oDR: Opinion

In Belarus crackdown, bitter humour to stem the pain

As the crackdown continues in Belarus, protesters have responded with humour - but UN action, or sanctions, could really help.

Jonathan Pedneault
22 September 2020
Belarusian riot police during a protest in Minsk on 20 September
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CC ASA 3.0 Homoatrox / Wikipedia. Some rights reserved

The brutal response to widespread post-electoral protests in Belarus has brought one tragic account after another of violence by security forces and torture in detention. But some Belarusians have been turning to dark humour on Google Reviews to describe a certain facility on Okrestina street, outside of the capital Minsk. Some are rather positive:

The complex has a wide fleet of vehicles, so they can pick you up from anywhere in the city!” one post says. “I note the comfort of transport; a sauna is built inside, and a team of professional massage therapists is waiting for you! Not surprisingly, the complex is overcrowded, but don't worry, there is a place for everyone!

Sleeping on a flat, hard surface is good for your back,” another says. “I slept like a dead man. I will repeat it – it’s great place to relax. You just can't get your friends and family out of there!

But others reserve their praise, giving it a single star:

I do not recommend: the wifi does not catch well, the roof is leaking, and the staff is impolite. The atmosphere is somehow unhealthy, it can be loud.

The place is so-so. The legs were beaten… but for some reason they did not break. Also, the bruises on the face disappeared in just 10 days instead of 2 weeks.”

If these tongue-in-cheek reviews don’t convince you to stay away from Okrestina, however, you might read our latest report on Belarus.

Former detainees we interviewed described systematic horrors security forces inflicted upon thousands of Belarusians arrested during a four-day crackdown in

August on large scale and largely peaceful protests. People all over the country came out to demand free and fair elections following the contested and likely-bogus August 9 re-election of the incumbent president, Alexander Lukashenko, in power since 1994.

Lukashenko’s use of brute force to stifle the protests did not pay off, as protests grew in size and persisted. But the security forces’ criminal behaviour needs be exposed, denounced, and ultimately punished.

The brave men and women a colleague and I met in Minsk, Hrodna and Homel late last month as we did our research shared disturbingly similar stories. Most had been arrested in the streets while they participated in peaceful protests or just found themselves nearby. They were ferried by police or OMON, the country’s riot police, to various police precincts in vans or buses. Inside, security forces often squeezed up to four of them into small windowless compartments made for no more than two or forced them to lie on top of one another like a stack of cards  while beating them and, in some cases, threatening them with rape.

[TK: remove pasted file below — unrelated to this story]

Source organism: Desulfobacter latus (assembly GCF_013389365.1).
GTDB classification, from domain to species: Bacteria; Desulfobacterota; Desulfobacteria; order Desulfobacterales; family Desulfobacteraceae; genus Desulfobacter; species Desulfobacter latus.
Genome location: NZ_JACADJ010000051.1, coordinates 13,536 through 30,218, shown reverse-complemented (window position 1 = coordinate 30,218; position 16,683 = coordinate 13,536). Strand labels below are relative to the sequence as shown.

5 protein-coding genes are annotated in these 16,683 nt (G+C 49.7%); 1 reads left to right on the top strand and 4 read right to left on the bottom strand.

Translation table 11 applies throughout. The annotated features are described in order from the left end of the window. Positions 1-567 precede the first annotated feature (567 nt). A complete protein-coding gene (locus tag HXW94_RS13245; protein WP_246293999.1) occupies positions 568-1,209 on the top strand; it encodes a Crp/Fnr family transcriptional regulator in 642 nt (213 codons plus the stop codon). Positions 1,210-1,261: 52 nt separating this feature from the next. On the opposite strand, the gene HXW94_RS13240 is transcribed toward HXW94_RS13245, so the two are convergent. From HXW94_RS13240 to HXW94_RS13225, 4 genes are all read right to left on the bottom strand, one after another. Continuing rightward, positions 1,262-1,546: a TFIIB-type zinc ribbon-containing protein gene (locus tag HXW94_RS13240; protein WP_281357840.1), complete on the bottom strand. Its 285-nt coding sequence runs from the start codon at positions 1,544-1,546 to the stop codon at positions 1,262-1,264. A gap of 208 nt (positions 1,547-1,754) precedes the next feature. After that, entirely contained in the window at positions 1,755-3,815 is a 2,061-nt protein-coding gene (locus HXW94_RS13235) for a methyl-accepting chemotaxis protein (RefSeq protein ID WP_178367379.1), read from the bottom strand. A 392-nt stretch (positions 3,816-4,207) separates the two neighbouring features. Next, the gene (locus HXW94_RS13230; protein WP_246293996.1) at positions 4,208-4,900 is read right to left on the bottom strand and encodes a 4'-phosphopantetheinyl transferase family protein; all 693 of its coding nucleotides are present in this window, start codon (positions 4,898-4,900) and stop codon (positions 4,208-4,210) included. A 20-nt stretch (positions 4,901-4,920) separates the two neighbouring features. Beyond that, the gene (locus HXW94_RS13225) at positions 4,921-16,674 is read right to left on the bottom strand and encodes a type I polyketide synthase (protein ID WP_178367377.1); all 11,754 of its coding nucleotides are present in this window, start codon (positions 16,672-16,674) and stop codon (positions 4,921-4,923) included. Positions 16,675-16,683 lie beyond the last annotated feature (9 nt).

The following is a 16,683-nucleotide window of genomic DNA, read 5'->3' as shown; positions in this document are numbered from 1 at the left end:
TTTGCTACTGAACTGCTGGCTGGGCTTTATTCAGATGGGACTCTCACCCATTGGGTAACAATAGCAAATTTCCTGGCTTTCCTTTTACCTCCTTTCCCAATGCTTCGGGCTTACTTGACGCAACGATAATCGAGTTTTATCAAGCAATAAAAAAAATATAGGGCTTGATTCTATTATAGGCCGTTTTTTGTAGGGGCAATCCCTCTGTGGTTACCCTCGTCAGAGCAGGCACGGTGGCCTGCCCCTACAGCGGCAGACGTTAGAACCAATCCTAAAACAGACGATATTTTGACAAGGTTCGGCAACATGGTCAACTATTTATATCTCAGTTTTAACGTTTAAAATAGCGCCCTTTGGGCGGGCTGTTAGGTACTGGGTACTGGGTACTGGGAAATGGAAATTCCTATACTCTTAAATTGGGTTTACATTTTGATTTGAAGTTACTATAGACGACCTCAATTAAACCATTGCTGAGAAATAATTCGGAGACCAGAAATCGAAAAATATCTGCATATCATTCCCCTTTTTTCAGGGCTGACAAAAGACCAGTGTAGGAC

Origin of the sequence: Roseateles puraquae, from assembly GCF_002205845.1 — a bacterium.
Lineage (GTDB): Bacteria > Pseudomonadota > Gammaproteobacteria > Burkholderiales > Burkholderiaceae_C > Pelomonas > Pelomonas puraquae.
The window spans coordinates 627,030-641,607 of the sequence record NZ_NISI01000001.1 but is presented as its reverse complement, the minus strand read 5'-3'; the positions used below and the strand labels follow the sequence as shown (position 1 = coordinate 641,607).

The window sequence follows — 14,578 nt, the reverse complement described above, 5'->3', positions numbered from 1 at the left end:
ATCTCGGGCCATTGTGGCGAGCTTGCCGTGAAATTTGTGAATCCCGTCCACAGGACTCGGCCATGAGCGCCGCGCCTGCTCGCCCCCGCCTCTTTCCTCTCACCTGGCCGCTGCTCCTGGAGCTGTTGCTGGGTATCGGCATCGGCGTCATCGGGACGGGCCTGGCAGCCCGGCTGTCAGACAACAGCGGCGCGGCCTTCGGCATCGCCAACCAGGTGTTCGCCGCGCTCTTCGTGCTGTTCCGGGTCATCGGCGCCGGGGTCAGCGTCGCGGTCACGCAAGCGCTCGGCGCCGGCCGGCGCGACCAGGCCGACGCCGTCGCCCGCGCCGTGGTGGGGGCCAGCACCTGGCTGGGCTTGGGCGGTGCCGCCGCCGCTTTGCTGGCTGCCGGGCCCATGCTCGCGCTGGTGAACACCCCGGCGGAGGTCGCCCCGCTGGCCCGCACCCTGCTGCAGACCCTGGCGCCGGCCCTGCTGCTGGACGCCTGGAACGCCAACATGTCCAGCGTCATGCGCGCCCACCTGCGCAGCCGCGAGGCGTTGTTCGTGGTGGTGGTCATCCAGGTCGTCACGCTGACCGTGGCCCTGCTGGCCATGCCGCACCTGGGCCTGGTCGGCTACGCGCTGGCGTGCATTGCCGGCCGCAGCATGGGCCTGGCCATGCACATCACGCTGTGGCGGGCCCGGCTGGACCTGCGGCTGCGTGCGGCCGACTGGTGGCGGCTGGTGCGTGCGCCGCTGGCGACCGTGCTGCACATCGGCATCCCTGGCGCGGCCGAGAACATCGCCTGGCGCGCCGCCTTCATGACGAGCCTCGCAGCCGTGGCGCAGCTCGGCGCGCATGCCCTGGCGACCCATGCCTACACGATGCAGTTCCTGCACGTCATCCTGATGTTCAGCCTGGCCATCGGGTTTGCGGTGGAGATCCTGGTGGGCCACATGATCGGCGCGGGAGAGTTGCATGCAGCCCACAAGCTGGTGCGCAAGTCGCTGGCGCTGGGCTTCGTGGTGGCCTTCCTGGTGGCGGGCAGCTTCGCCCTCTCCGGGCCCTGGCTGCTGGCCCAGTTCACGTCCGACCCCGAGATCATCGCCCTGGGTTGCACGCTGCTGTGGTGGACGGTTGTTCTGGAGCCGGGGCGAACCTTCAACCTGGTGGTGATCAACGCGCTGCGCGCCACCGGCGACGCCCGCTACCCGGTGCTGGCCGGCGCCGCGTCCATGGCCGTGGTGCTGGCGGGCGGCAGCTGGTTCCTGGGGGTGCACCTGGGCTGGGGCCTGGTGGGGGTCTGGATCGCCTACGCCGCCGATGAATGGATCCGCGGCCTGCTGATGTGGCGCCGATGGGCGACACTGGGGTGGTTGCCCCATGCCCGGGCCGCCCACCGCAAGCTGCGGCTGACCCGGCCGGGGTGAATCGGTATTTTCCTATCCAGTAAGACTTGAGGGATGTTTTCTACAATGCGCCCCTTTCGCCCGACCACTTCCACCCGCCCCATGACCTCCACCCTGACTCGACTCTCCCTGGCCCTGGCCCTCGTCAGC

When they arrived at the police stations to be registered, they often had to run through a the “corridor of shame” – a line-up of riot police officers beating them  and were forced to stand, kneel, or lie down in courtyards or halls for several hours, without food, toilets, enough water, or the opportunity to call their families or lawyers, all while being beaten if they moved or complained.

And then, often, they’d end up at the Okrestina detention facility, packed into small, overcrowded cells that lacked beds, food and fresh air. Those who were tried, always without a lawyer at their side, described five-minute kangaroo hearings that inevitably ended with a conviction and up to 15 days in detention.

Others were never tried and yet sat in jail for several days. And the nightmare would continue, with more beatings and more abuse, until security forces, overwhelmed by the number of detainees, would release them to free up space for the next batch of unlucky guests.

The scale and brutality of Lukashenko’s repression is shocking, but very real. These are violations that deserve close international scrutiny so that evidence and facts can be collected, assembled in public reports, and used to bring those responsible to account. 

The UN Human Rights Council, the UN’s top human rights body, which opened its new regular session on 14 September in Geneva, can do more to press for accountability for those violations. It should send a clear message to Lukashenko and the world that such abuses will not be tolerated and ask the UN high commissioner for human rights to investigate the abuses with an eye towards that goal.

The Google reviews may elicit a wry smile, but a UN report and eventual sanctions could elicit justice.

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